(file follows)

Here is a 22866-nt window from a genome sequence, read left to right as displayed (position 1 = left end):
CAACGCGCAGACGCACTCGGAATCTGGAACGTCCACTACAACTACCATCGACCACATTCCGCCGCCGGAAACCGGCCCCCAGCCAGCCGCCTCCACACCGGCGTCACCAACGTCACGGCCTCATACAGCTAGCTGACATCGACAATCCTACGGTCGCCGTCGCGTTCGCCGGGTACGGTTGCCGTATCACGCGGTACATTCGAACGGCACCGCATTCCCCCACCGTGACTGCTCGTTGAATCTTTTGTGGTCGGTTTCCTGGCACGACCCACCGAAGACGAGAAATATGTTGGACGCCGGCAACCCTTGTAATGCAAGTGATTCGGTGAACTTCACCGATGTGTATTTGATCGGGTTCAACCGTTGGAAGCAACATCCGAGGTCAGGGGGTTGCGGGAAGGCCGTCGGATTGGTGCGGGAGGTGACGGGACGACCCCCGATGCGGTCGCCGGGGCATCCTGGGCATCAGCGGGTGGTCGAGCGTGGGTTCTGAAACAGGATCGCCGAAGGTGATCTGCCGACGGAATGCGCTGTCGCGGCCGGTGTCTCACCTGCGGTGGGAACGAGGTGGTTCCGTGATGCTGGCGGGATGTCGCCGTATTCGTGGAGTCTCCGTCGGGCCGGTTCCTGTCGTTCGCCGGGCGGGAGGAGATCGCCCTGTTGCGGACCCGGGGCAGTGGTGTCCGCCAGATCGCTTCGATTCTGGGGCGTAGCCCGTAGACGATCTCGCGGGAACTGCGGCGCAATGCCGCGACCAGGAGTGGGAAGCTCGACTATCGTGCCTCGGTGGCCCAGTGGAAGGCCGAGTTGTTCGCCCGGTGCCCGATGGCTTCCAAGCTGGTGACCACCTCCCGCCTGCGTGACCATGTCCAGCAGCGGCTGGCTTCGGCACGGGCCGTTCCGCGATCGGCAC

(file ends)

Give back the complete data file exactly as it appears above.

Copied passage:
Here is a 22866-nt window from a genome sequence, read left to right as displayed (position 1 = left end):
CAACGCGCAGACGCACTCGGAATCTGGAACGTCCACTACAACTACCATCGACCACATTCCGCCGCCGGAAACCGGCCCCCAGCCAGCCGCCTCCACACCGGCGTCACCAACGTCACGGCCTCATACAGCTAGCTGACATCGACAATCCTACGGTCGCCGTCGCGTTCGCCGGGTACGGTTGCCGTATCACGCGGTACATTCGAACGGCACCGCATTCCCCCACCGTGACTGCTCGTTGAATCTTTTGTGGTCGGTTTCCTGGCACGACCCACCGAAGACGAGAAATATGTTGGACGCCGGCAACCCTTGTAATGCAAGTGATTCGGTGAACTTCACCGATGTGTATTTGATCGGGTTCAACCGTTGGAAGCAACATCCGAGGTCAGGGGGTTGCGGGAAGGCCGTCGGATTGGTGCGGGAGGTGACGGGACGACCCCCGATGCGGTCGCCGGGGCATCCTGGGCATCAGCGGGTGGTCGAGCGTGGGTTCTGAAACAGGATCGCCGAAGGTGATCTGCCGACGGAATGCGCTGTCGCGGCCGGTGTCTCACCTGCGGTGGGAACGAGGTGGTTCCGTGATGCTGGCGGGATGTCGCCGTATTCGTGGAGTCTCCGTCGGGCCGGTTCCTGTCGTTCGCCGGGCGGGAGGAGATCGCCCTGTTGCGGACCCGGGGCAGTGGTGTCCGCCAGATCGCTTCGATTCTGGGGCGTAGCCCGTAGACGATCTCGCGGGAACTGCGGCGCAATGCCGCGACCAGGAGTGGGAAGCTCGACTATCGTGCCTCGGTGGCCCAGTGGAAGGCCGAGTTGTTCGCCCGGTGCCCGATGGCTTCCAAGCTGGTGACCACCTCCCGCCTGCGTGACCATGTCCAGCAGCGGCTGGCTTCGGCACGGGCCGTTCCGCGATCGGCAC